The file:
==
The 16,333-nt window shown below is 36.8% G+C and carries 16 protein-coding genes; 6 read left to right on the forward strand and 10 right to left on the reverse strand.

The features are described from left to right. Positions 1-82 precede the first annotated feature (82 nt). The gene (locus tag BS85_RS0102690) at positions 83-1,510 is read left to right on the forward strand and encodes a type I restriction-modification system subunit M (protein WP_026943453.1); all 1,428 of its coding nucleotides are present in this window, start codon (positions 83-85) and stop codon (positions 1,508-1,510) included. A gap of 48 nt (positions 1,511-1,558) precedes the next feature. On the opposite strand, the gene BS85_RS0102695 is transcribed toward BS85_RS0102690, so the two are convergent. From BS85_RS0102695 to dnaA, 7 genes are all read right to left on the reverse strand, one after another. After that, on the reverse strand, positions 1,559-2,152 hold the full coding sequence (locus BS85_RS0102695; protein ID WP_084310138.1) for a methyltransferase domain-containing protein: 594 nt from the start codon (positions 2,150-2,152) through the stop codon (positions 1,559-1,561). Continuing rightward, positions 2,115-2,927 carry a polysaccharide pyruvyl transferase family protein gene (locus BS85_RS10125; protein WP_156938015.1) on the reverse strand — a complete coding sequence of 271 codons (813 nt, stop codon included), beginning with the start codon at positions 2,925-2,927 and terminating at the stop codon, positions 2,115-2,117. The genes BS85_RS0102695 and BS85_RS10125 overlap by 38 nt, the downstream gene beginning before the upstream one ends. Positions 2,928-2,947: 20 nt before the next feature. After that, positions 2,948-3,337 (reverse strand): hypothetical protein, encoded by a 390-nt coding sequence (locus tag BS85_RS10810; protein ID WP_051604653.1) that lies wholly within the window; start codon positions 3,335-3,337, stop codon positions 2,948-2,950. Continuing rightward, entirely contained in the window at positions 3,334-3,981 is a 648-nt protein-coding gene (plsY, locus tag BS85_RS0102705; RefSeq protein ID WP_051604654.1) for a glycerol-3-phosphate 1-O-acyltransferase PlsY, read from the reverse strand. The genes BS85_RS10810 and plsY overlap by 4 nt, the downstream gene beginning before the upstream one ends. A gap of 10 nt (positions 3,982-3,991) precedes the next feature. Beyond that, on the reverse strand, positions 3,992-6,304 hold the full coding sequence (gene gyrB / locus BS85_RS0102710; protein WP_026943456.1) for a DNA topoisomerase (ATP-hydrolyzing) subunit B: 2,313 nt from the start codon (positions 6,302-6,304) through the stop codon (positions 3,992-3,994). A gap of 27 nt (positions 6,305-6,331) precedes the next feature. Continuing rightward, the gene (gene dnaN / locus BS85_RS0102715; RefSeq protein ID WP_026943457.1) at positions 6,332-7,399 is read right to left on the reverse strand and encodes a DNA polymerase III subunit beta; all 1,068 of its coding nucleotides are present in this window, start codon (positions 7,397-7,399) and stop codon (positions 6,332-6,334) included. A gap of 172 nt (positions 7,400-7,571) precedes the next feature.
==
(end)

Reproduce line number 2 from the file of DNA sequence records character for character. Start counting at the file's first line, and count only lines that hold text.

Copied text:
The features are described from left to right. Positions 1-82 precede the first annotated feature (82 nt). The gene (locus tag BS85_RS0102690) at positions 83-1,510 is read left to right on the forward strand and encodes a type I restriction-modification system subunit M (protein WP_026943453.1); all 1,428 of its coding nucleotides are present in this window, start codon (positions 83-85) and stop codon (positions 1,508-1,510) included. A gap of 48 nt (positions 1,511-1,558) precedes the next feature. On the opposite strand, the gene BS85_RS0102695 is transcribed toward BS85_RS0102690, so the two are convergent. From BS85_RS0102695 to dnaA, 7 genes are all read right to left on the reverse strand, one after another. After that, on the reverse strand, positions 1,559-2,152 hold the full coding sequence (locus BS85_RS0102695; protein ID WP_084310138.1) for a methyltransferase domain-containing protein: 594 nt from the start codon (positions 2,150-2,152) through the stop codon (positions 1,559-1,561). Continuing rightward, positions 2,115-2,927 carry a polysaccharide pyruvyl transferase family protein gene (locus BS85_RS10125; protein WP_156938015.1) on the reverse strand — a complete coding sequence of 271 codons (813 nt, stop codon included), beginning with the start codon at positions 2,925-2,927 and terminating at the stop codon, positions 2,115-2,117. The genes BS85_RS0102695 and BS85_RS10125 overlap by 38 nt, the downstream gene beginning before the upstream one ends. Positions 2,928-2,947: 20 nt before the next feature. After that, positions 2,948-3,337 (reverse strand): hypothetical protein, encoded by a 390-nt coding sequence (locus tag BS85_RS10810; protein ID WP_051604653.1) that lies wholly within the window; start codon positions 3,335-3,337, stop codon positions 2,948-2,950. Continuing rightward, entirely contained in the window at positions 3,334-3,981 is a 648-nt protein-coding gene (plsY, locus tag BS85_RS0102705; RefSeq protein ID WP_051604654.1) for a glycerol-3-phosphate 1-O-acyltransferase PlsY, read from the reverse strand. The genes BS85_RS10810 and plsY overlap by 4 nt, the downstream gene beginning before the upstream one ends. A gap of 10 nt (positions 3,982-3,991) precedes the next feature. Beyond that, on the reverse strand, positions 3,992-6,304 hold the full coding sequence (gene gyrB / locus BS85_RS0102710; protein WP_026943456.1) for a DNA topoisomerase (ATP-hydrolyzing) subunit B: 2,313 nt from the start codon (positions 6,302-6,304) through the stop codon (positions 3,992-3,994). A gap of 27 nt (positions 6,305-6,331) precedes the next feature. Continuing rightward, the gene (gene dnaN / locus BS85_RS0102715; RefSeq protein ID WP_026943457.1) at positions 6,332-7,399 is read right to left on the reverse strand and encodes a DNA polymerase III subunit beta; all 1,068 of its coding nucleotides are present in this window, start codon (positions 7,397-7,399) and stop codon (positions 6,332-6,334) included. A gap of 172 nt (positions 7,400-7,571) precedes the next feature.